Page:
The Left Hand honors Lefty Ruggiero, a key character in the underrated crime movie Donnie Brasco. Johnny Depp stars as an undercover FBI agent who, known as the movie's titular character, infiltrates a New York City mob family. Al Pacino plays Ruggiero, a mobster who unwittingly acts as a conduit for Brasco. I discovered this drink in Scott Deitche's book Cocktail Noir.
Combine in a shaker with ice, stir with the coolness of being among made men without being made as a rat, and strain into a chilled glass.
The Left Hand is a Boulevardier with chocolate or mole bitters. The original uses mole bitters. I know chocolate and mole are not exactly the same thing, but you're not going to go wrong with either one.
Donnie Brasco is very good at the depicting the tension and strain of operating as an undercover agent. This scene is an example. For movies with a similar theme, I highly recommend The Departed and Infernal Affairs, the Hong Kong movie upon which The Departed is based.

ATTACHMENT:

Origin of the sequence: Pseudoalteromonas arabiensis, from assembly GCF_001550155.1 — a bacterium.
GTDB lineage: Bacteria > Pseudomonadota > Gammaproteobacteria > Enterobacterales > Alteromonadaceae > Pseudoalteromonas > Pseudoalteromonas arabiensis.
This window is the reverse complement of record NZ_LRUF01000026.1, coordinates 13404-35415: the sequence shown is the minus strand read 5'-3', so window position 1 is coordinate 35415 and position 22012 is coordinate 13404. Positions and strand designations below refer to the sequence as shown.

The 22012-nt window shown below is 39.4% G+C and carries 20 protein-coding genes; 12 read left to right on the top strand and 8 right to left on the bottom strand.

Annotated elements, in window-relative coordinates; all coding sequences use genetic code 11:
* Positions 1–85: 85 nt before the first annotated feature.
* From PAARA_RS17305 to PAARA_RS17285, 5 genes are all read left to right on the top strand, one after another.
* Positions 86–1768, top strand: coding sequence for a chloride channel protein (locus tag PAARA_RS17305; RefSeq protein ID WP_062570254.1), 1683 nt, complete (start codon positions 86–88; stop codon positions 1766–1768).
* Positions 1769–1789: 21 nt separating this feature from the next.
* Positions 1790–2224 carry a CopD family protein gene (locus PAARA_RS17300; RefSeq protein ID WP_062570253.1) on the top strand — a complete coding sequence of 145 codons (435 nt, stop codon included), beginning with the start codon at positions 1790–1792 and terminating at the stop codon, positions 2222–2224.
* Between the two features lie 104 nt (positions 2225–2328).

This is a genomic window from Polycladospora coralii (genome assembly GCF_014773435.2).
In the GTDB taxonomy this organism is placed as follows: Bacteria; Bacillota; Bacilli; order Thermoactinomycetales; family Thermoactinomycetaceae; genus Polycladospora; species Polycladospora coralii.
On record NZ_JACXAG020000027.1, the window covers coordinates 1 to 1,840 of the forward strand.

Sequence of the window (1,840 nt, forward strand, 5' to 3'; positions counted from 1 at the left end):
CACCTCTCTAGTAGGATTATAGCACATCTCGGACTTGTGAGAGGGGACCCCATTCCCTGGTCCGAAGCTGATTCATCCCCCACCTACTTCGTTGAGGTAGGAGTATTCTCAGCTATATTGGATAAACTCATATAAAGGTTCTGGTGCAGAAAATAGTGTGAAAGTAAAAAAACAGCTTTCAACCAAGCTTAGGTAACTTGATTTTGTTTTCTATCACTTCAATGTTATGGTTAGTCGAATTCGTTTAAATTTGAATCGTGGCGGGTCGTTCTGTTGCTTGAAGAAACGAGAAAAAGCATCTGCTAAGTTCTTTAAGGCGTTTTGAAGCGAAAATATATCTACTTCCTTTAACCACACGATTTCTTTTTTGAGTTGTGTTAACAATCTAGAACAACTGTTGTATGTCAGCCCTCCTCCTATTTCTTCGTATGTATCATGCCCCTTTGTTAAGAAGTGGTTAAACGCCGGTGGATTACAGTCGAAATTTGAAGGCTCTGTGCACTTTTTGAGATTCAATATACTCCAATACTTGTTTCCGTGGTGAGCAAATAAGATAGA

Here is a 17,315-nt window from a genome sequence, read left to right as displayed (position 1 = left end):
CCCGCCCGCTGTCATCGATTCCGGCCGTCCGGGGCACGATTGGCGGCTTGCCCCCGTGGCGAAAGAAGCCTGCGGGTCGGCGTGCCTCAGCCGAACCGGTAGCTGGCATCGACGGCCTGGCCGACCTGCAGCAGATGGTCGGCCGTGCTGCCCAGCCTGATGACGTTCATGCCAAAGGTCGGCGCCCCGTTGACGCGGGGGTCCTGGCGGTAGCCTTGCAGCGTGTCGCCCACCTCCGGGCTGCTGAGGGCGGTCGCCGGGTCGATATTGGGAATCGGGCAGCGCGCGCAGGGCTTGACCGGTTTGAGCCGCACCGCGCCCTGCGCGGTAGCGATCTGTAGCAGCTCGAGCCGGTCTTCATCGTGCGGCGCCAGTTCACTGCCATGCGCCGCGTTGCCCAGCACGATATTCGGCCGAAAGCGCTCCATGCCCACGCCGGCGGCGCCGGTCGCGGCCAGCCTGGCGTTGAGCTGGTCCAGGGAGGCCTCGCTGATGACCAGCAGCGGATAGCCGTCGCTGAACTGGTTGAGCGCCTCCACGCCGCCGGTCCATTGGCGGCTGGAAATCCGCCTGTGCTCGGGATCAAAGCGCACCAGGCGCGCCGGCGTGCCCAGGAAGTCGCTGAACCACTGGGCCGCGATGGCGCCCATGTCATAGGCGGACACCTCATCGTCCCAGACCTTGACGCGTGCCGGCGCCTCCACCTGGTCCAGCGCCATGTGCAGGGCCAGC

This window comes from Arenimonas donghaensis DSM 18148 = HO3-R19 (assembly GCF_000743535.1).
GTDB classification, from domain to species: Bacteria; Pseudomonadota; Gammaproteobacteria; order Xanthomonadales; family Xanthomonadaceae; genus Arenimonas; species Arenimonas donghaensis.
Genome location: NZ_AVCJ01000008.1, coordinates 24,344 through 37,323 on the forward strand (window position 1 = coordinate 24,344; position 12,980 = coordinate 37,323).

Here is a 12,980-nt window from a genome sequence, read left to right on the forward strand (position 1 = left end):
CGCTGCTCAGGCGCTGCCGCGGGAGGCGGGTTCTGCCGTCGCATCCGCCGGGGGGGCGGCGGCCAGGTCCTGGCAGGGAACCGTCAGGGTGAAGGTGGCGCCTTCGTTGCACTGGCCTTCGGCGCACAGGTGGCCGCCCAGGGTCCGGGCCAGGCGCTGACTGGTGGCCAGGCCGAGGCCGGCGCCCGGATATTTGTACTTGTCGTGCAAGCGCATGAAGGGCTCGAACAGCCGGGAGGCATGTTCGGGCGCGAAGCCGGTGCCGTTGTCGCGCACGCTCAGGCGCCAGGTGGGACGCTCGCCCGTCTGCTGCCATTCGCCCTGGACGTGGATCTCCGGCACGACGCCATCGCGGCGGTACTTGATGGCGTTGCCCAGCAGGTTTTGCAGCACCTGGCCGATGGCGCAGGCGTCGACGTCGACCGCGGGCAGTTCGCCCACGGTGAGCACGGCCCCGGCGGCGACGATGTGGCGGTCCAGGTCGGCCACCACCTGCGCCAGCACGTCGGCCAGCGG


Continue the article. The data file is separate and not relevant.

So what does the word "southpaw" have to do with this cocktail? Southpaw is slang for a left hand. The etymological origin of the word is hazy. A prevailing theory is that the term originated in the 19th century. At the time some baseball diamonds were laid out so home plate was on the west side (this kept the sun out of the batter's eyes), so a left handed pitcher's arm would hang south. This means a left handed pitcher would use his "south paw." For an entertaining cinematic soliloquy, watch Rocky Balboa explain it to Adrian (click here).
Even if you don't care about southpaws or mobsters, the Left Hand is a fine cocktail. Capisce?